message 38: by Dwayne, Head of Lettuce (new)

Dwayne Fry | 4356 comments Mod
Christina wrote: "I'll never get the coffee analogy."

Okay. The other day I spent 10.99 on an ebook that was roughly the same length as Margaret's. Granted, it's by John Steinbeck and he is considered by many to be a great writer and all that, but still - a book is a book. I might get just as much enjoyment out of Margaret's as I will Steinbeck's.

Coffee is often consumed rather quickly. Now, I would doubt many enjoy a good cup of coffee as much as I, however, I do enjoy a good book more. Yesterday I was reading a John Updike novel and everything around me vanished I was so engrossed in the scene.

Maybe I need to move to Texas. Coffee around here usually goes for about $2.00 to 4.00 a cup, depending on where you go.


message 39: by Dwayne, Head of Lettuce (new)

Dwayne Fry | 4356 comments Mod
L.K. wrote: "A cup of coffee can only be sold once, whereas a book that has taken a year to write can be sold over and over..."

True, but I'm looking at it as a consumer. I buy a cup of coffee and once it's gone it's gone. If I want more, I have to buy more. If I buy your book and enjoy it, I can read it over and over without having to continue to pay you.


message 40: by Phillip (new)

Phillip Murrell | 405 comments Christina wrote: "I'll never get the coffee analogy. First because I can't remember ever paying more than a buck or two for coffee, and second because this is like comparing the price of a car to the price of breakf..."

I think the coffee analogy works more when authors are talking about friends, family, and coworkers. Many authors complain these people who know them won't support them, but they'll turn around and buy them a cup of coffee. Many authors (I feel) would prefer the people in their lives used the same couple bucks to buy their ebook. Even if they don't read the book, it will rise in the ratings/algorithms and perhaps be stumbled upon by the casual stranger. Obviously, if the analogy is applied to the stranger from the get go, it loses its point. A stranger doesn't know the author or what he/she is getting. The first cruel lesson of self-publishing is that 500 friends on facebook will likely lead to five sales, and one reader. Obviously, these numbers are pulled out of thin air.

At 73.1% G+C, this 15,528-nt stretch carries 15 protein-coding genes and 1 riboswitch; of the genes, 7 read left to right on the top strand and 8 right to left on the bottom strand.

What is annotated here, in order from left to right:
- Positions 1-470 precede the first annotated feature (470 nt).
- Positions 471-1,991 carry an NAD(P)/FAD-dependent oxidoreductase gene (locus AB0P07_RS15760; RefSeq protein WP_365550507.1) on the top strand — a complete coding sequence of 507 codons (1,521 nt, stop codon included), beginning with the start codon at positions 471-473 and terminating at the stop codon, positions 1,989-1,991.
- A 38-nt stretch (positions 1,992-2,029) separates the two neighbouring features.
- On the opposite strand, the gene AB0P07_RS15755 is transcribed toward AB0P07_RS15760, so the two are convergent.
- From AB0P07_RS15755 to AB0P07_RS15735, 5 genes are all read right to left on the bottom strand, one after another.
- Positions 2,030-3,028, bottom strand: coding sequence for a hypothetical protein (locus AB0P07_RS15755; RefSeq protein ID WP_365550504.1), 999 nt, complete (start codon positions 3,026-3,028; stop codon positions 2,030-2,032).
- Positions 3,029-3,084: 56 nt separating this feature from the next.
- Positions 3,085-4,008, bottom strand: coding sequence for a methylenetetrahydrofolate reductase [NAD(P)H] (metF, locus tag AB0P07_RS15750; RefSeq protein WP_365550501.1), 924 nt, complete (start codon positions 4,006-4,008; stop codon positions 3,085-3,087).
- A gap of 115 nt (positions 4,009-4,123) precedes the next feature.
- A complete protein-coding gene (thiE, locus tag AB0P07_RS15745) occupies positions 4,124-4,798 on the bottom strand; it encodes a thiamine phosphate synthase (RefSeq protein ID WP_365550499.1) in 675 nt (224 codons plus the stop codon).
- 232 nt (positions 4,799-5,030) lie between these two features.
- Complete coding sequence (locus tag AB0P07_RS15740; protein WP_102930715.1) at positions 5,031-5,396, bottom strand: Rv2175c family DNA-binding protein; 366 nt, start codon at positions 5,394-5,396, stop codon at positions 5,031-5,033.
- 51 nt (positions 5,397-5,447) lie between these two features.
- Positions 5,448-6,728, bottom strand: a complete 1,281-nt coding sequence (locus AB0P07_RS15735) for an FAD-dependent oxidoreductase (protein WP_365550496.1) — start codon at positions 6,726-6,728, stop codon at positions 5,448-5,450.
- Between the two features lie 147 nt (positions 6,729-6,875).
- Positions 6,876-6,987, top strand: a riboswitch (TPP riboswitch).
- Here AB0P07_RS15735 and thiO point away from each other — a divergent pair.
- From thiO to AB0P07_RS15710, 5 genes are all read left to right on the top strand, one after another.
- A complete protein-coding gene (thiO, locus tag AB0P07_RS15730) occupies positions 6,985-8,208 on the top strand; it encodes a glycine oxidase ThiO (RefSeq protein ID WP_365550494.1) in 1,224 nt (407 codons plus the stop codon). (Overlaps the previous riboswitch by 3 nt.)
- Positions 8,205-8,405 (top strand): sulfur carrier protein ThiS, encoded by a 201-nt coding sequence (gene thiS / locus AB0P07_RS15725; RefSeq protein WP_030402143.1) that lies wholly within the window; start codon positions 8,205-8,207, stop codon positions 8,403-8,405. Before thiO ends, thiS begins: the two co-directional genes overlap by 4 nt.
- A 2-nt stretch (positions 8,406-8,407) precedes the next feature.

message 41: by Wendy (new)

Wendy Gamble (wendygamblesf) | 12 comments An Indie author is doing all the marketing work themselves vs a traditional publisher so why should there be a price difference? You either pay someone to market or pay yourself to market.


message 42: by Dwayne, Head of Lettuce (new)

Dwayne Fry | 4356 comments Mod
Wendy wrote: "An Indie author is doing all the marketing work themselves vs a traditional publisher so why should there be a price difference? You either pay someone to market or pay yourself to market."

I see it as going even beyond all that. A lot of Indies seek out interviews. They have book signings. They have parties when their books are released. In most every way, we act like trad authors - except when it comes to pricing. Then we get shy about it and think, "Well, people don't really know who I am, so I better not charge much for my book."


message 43: by Dennis (new)

Dennis Fried | 32 comments I think there are two kinds of new writers. The first are the ones who are confident that what they write is good, and they have as a goal to make non-trivial money by writing, and maybe even serious money. For those writers, there is no reason to price their books any less than the books published by the biggies. Selling books cheaply in the hope of hooking readers for future efforts is not smart business.

The second kind of new writer does not regard their writing as a business. It's something they've always wanted to do, to actually get a book "out there," and if some strangers actually buy it, that's just a bonus. For these writers, there is no reason not to price their books cheaply, or even for free.

I cannot criticize them for doing this. But I do think that when you have tens of thousands of writers operating this way, it does tend to devalue the worth of books in the eyes of the "reader in the street."


message 44: by Christina (new)

Christina McMullen (cmcmullen) Phillip wrote: "I think the coffee analogy works more when authors are talking about friends, family, and coworkers. Many authors complain these people who know them won't support them, but they'll turn around and buy them a cup of coffee. Many authors (I feel) would prefer the people in their lives used the same couple bucks to buy their ebook. Even if they don't read the book, it will rise in the ratings/algorithms and perhaps be stumbled upon by the casual stranger. "